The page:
The literature on the topic business plans is awash with information and offers a lot of definitions.. Essentially these definitions have all the same meanings. Abrams & Barrow (2005) define the business plan as a roadmap to the company’s targeted destination. Ideally, it enables the entrepreneur to get from the basic business concepts to a healthy, successful business.
Barringer (2009) describe it as a “written document that carefully explains every internal and external aspects of a new venture” (Barringer, 2009, p. 1)
The format of the business plan
We can distinct three main factors throughout literature from which the BP structure will manly depend. To begin with, the format of the business plan will mainly depend on the purpose for which the BP is elaborated. For instance Barringer (2008) states that a BP established for a start-up company to investigate the feasibility of the venture may somewhat differ from that of a business in expansion that wants to evaluate the accomplishment of the business goals. For example, a start-up firm will not be able to dwell much about the company’s history or past successes.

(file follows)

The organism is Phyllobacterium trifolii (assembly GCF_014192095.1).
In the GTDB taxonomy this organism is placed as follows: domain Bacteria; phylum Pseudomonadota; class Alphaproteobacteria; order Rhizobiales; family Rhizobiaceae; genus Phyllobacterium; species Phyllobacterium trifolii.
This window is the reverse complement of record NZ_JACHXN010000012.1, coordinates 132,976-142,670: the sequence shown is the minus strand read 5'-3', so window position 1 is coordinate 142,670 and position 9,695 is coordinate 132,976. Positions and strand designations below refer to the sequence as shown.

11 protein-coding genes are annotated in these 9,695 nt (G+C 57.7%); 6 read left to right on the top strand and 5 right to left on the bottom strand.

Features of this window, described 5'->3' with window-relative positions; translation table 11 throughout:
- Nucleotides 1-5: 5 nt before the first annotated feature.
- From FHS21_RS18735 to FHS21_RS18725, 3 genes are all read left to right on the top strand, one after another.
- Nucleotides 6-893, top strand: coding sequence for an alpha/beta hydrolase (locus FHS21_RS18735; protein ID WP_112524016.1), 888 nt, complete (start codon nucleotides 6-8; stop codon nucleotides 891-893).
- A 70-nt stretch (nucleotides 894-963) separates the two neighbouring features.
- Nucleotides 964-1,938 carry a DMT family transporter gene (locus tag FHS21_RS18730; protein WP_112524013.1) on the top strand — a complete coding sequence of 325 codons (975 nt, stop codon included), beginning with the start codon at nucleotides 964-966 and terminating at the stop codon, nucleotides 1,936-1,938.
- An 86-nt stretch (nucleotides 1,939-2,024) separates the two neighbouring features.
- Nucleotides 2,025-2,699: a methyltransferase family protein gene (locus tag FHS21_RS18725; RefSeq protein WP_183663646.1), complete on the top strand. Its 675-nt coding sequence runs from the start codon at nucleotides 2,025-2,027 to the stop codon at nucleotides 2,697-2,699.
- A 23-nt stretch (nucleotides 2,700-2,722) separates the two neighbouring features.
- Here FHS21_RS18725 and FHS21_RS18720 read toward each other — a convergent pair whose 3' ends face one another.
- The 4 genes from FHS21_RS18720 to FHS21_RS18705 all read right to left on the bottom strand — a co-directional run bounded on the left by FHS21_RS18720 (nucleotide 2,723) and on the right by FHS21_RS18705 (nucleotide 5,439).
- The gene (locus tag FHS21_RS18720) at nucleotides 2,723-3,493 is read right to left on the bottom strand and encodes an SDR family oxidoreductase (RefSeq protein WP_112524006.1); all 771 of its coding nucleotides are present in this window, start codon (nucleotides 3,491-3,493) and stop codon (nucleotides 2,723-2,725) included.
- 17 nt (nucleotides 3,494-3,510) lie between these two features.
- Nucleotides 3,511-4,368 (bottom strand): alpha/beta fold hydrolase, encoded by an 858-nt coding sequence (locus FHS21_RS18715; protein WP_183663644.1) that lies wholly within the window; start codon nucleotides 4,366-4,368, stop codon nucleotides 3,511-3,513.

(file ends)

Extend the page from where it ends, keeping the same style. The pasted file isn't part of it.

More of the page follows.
Further, Mason and Stark (2004) argue that whether the entrepreneur is pursuing capital from a bank, a business angel or even a venture capitalist, the format of the business plan should be adapted accordingly.
So we can conclude that depending on the firm’s level of development or on what purpose the business plan serves, i.e. to raise capital or for internal purposes, the emphasis on the topics will be different and the format of BP will vary accordingly.